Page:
Good afternoon everyone. I was working on my Buy Miles & Points Page and found a few offers ending soon. Always check the math to make sure that buying miles & points makes sense for you. Do not buy miles & points speculatively unless you have a use in mind. With that said, here are 4 offers that end in the next week. Up first, American Airlines is offering up to a 26% discount, depending on the number of American Airlines AAdvantage Miles you purchase. This offer expires on January 12.
Good morning everyone, I hope you had a great weekend. A few days ago, I wrote Ask Me Anything (AMA): Credit Card Edition. I had some great reader questions and I am doing the second AMA, this time on hotels. I like to describe myself as loyal to hotel loyalty programs, but not loyal to a specific hotel chain. Here is a screenshot from AwardWallet of the hotel loyalty programs I belong to and their elite status:
Here is a quick rundown of how I have these hotel elite statuses:
- Best Western Diamond Select – status match from Hilton Diamond (status match link)
- Caesars Rewards Diamond – status match from Wyndham Rewards (Middle Ade Miles blog post)
- Choice Hotels Member – I think I have only spent 2-3 nights at Choice hotels in the last 2-3 years
- Hilton Diamond – free thanks to my American Express Hilton Aspire Credit Card (my blog post)
- World of Hyatt Discoverist – free thanks to my old Chase Hyatt Hotel Credit Card
- IHG Rewards Spire Elite – I spent a few thousand dollars at IHG in 2019 (mainly at the InterContinental Moorea for my pre-honeymoon)
- Marriott Bonvoy Platinum Elite – I had a few different Marriott / SPG credit card elite nights stack in 2019
- MGM Resorts Pearl – status match from World of Hyatt Discoverist (Doctor of Credit’s post)
- Radisson Rewards Gold / Silver – I have 3 different US Bank Radisson Rewards Credit Cards that come with Gold or Silver elite status
- Wyndham Rewards Diamond – status matched from Caesars Rewards Diamond (Middle Ade Miles blog post)
Good afternoon everyone, I hope you all had a great New Years! With the beginning of the new year, I wanted to make a few travel resolutions for the coming year. Here are my 5 New Year’s travel resolutions for 2020. Feel free to share your own travel resolutions in the comments section.
1. Travel Somewhere Every Month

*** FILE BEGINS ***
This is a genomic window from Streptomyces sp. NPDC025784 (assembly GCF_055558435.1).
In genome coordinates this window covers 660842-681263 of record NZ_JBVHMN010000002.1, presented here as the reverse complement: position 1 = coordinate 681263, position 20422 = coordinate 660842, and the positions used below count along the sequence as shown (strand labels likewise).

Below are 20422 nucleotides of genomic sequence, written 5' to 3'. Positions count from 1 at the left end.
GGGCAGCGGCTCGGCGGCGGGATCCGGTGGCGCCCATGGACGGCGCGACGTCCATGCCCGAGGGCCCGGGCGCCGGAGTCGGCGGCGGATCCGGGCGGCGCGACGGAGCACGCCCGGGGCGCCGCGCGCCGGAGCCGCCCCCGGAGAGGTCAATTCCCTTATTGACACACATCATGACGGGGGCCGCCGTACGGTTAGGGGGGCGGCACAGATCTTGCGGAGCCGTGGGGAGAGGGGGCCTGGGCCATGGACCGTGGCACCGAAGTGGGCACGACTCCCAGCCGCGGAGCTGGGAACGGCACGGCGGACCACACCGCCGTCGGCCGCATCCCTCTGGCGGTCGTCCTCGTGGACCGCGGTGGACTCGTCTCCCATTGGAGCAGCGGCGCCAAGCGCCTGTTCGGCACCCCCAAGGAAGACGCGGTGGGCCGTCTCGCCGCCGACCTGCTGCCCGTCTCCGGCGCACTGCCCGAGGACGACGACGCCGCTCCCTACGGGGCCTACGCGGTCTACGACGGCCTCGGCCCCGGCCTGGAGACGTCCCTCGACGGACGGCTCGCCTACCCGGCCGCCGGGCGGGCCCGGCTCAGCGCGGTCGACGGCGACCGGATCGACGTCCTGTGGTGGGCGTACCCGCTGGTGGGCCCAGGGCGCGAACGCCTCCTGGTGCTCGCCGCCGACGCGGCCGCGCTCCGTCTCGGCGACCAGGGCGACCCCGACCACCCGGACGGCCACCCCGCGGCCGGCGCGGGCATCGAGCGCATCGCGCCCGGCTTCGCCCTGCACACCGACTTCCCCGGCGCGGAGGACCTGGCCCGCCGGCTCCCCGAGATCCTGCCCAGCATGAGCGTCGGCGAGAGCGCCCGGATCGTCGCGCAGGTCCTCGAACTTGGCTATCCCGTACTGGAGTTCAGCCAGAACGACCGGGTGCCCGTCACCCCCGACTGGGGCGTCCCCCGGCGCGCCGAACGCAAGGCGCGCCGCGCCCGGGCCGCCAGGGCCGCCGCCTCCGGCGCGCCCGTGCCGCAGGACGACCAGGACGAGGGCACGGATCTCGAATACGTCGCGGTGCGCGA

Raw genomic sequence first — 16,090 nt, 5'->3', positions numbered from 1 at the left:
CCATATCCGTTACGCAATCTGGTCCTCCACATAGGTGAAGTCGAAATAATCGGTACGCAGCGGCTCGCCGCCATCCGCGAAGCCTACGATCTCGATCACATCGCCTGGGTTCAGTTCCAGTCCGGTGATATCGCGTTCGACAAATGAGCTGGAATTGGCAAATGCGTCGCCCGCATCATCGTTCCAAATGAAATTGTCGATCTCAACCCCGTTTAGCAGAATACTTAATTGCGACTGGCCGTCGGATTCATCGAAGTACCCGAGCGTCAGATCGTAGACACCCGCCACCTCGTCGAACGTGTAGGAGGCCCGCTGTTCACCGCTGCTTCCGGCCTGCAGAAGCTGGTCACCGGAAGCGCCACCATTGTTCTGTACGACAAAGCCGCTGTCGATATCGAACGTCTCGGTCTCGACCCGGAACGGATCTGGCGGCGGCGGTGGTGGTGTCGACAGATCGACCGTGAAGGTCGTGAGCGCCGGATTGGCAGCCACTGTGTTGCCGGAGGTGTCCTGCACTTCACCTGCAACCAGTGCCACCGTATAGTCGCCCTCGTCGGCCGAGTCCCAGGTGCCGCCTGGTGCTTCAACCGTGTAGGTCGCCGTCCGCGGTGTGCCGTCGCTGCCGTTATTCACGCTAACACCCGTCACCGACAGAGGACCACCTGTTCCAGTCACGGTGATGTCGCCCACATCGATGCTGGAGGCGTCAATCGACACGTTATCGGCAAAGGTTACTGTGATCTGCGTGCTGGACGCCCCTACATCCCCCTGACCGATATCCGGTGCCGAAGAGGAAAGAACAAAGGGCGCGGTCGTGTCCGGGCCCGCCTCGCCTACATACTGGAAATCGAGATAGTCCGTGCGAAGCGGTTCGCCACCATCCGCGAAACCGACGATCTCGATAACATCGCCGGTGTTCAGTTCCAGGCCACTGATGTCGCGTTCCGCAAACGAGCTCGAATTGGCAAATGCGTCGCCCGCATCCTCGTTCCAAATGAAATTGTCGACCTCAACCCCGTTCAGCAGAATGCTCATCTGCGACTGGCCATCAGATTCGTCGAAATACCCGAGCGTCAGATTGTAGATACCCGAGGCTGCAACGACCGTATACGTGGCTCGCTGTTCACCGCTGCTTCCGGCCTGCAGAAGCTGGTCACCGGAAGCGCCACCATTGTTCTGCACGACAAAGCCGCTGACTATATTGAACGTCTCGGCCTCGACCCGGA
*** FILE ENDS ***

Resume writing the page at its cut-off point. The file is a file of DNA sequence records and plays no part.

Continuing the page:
For the last several years, this has been my only travel resolution. It could be a short weekend trip, a road trip, a cross country trip, or a long international trip. I love to travel and take advantage of the 52 weekends every year (it helps that I work in San Francisco and can easily get to SFO or OAK in less than an hour). I’ve got the first 3 months of the year covered:
- January: Laura and I will do a short road trip down to Carmel / Monterey for a long weekend and use our Hyatt Free Night Certificates.
- February: I will fly down to Orange County for Super Bowl Weekend with my family and then we will make a second trip to Orange County for my cousin’s wedding.
- March: Laura and I are flying to Ireland for her Spring Break (she is an assistant principal). Check out my post How to Book Aer Lingus Award Tickets with British Airways Avios (Call BA to Save $100+ on Taxes & Fees).
There are a few other trips planned the rest of the year, so my first travel resolution should be accomplished. Here are the 4 other travel resolutions I have in mind for 2020:
Good morning everyone. A few days ago, I got an email from Radisson Rewards about transferring Radisson Rewards Points into airline miles. I figured it would be a bad deal in terms of the value you get from Radisson Rewards Points, but thought it might be useful if you have airline frequent flyer miles expiring soon and need some activity to reset the expiration date. I went through the transfer process to convert 2,000 Radisson Rewards Points into 200 American Airlines miles. Trust me, I know this is a terrible exchange, but it is a very efficient way to keep airline miles from expiring (and I don’t put much value on 2,000 Radisson Rewards Points). I then went even further down the rabbit hole and looked at other hotel programs (Hilton, Hyatt, IHG, Marriott, and Wyndham) to see if they offered better value in terms of resetting airline mile expiration dates than Radisson Rewards. Here are my results…
To get started with the conversion of Radisson Rewards Points into airline miles, I started here. As you can see, 2,000 Radisson Rewards Points = 200 airline miles. The transfer ratio is the same regardless of how many Radisson Rewards Points you want to transfer. 10 Radisson Rewards Points = 1 airline mile. According to Frequent Miler’s Reasonable Redemption Values (RRV), 1 Radisson Reward Point is equal to 0.38 cents per point (CPP), which would make 1 airline mile worth 3.8 CPP (which is unrealistically high). But look at it a different way. 2,000 Radisson Rewards Points would be worth $7.60 (2,000 x $0.0038 = $7.60). In reality, I get 40,000 Radisson Rewards Points every year when I pay the $60 annual fee on my US Bank Radisson Rewards Business Credit Card, so that comes out to a 0.15 CPP value ($60 / 40,000 = $0.0015). The new calculation would make 2,000 Radisson Rewards Points worth only $3.00 (2,000 x $0.0015 = $3.00). So would you redeem $3.00 in Radisson Rewards Points to reset your frequent flyer miles expiration date?
Good morning everyone. A few days ago, AwardWallet notified me that my Wyndham Rewards points balance went up 3,000 points. I did not transfer La Quinta Returns Points to Wyndham Rewards Points and I haven’t used my Barclays Wyndham Rewards Credit Card in several months, so I was very surprised to see the 3,000 bonus points in my account. I vaguely remember when I first got the credit card that having the Barclays Wyndham Rewards Credit Card makes me a Wyndham Rewards Platinum Elite Member. And as a Wyndham Rewards Platinum Elite Member, I get 3,000 annual bonus points. Mystery solved!